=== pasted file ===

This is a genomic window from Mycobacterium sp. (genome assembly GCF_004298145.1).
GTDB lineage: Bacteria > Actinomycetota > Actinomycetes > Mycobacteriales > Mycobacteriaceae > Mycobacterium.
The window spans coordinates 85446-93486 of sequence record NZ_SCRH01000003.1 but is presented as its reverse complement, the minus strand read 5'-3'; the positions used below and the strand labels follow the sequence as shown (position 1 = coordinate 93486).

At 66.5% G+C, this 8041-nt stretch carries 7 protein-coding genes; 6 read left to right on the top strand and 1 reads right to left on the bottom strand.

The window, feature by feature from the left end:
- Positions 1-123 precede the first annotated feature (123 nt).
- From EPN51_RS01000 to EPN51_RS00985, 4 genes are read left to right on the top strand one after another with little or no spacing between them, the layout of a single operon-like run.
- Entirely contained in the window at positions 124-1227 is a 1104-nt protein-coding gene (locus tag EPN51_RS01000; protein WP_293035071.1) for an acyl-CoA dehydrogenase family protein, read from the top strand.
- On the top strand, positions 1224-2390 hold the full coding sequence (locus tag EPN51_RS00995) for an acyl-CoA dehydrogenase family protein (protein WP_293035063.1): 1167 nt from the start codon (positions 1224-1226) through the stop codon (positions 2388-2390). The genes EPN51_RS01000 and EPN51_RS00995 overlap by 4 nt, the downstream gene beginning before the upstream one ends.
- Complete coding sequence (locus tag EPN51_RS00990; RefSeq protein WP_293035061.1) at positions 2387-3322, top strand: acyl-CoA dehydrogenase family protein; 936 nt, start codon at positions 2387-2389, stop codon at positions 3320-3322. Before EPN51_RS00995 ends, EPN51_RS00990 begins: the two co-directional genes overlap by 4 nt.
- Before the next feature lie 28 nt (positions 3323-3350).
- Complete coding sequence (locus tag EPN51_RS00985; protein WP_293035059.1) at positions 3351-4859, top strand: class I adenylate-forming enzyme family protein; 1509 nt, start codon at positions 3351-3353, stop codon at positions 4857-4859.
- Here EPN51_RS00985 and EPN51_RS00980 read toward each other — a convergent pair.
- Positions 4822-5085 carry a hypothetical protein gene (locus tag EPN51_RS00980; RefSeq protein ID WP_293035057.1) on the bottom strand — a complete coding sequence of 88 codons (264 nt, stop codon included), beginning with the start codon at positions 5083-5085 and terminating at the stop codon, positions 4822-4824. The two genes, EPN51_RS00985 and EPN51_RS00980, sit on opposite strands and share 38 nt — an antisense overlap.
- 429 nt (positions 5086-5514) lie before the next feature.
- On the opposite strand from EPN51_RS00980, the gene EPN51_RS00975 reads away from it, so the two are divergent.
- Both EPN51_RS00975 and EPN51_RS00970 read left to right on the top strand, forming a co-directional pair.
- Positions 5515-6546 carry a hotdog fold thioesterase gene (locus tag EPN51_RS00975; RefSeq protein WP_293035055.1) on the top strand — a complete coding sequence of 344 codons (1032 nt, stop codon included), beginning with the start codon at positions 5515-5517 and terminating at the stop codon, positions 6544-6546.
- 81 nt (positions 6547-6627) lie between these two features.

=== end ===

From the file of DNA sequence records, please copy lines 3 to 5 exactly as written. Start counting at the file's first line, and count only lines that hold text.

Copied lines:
The window spans coordinates 85446-93486 of sequence record NZ_SCRH01000003.1 but is presented as its reverse complement, the minus strand read 5'-3'; the positions used below and the strand labels follow the sequence as shown (position 1 = coordinate 93486).

At 66.5% G+C, this 8041-nt stretch carries 7 protein-coding genes; 6 read left to right on the top strand and 1 reads right to left on the bottom strand.

The window, feature by feature from the left end: